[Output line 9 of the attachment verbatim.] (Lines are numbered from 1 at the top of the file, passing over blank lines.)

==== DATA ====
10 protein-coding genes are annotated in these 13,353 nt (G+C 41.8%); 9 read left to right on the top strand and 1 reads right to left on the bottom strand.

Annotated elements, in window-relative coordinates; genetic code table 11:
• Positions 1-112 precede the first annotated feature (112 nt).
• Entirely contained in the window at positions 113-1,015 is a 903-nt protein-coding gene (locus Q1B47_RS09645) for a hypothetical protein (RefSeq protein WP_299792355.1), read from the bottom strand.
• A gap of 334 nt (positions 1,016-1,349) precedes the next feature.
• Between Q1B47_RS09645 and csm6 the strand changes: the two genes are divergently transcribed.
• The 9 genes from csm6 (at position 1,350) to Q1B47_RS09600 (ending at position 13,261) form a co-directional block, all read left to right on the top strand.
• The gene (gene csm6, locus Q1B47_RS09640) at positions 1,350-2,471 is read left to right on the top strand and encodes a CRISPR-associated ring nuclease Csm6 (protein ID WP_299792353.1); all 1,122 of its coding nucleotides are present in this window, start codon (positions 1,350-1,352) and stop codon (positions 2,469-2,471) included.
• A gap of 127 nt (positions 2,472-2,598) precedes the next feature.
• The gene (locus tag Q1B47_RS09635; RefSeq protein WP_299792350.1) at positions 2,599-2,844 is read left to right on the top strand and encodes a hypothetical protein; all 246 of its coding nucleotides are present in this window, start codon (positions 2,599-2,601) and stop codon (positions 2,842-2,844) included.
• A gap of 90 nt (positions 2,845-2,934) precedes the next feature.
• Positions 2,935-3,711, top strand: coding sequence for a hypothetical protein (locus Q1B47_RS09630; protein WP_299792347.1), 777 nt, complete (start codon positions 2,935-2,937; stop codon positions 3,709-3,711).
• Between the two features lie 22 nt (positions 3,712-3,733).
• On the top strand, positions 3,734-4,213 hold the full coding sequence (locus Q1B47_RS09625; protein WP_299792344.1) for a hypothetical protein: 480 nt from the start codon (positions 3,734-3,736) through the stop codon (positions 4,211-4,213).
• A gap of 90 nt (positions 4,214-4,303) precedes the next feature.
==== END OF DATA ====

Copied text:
• A gap of 127 nt (positions 2,472-2,598) precedes the next feature.